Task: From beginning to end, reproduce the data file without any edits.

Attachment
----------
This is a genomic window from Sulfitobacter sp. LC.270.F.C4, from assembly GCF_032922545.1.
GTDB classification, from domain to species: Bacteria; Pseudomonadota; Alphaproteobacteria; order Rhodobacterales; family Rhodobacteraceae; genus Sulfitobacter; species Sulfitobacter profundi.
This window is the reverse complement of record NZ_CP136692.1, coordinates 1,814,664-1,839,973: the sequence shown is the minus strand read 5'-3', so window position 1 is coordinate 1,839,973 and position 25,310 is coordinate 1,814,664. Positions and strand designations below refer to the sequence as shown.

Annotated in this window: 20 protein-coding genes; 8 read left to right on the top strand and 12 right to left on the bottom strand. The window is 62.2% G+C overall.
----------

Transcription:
This is a genomic window from Sulfitobacter sp. LC.270.F.C4, from assembly GCF_032922545.1.
GTDB classification, from domain to species: Bacteria; Pseudomonadota; Alphaproteobacteria; order Rhodobacterales; family Rhodobacteraceae; genus Sulfitobacter; species Sulfitobacter profundi.
This window is the reverse complement of record NZ_CP136692.1, coordinates 1,814,664-1,839,973: the sequence shown is the minus strand read 5'-3', so window position 1 is coordinate 1,839,973 and position 25,310 is coordinate 1,814,664. Positions and strand designations below refer to the sequence as shown.

Annotated in this window: 20 protein-coding genes; 8 read left to right on the top strand and 12 right to left on the bottom strand. The window is 62.2% G+C overall.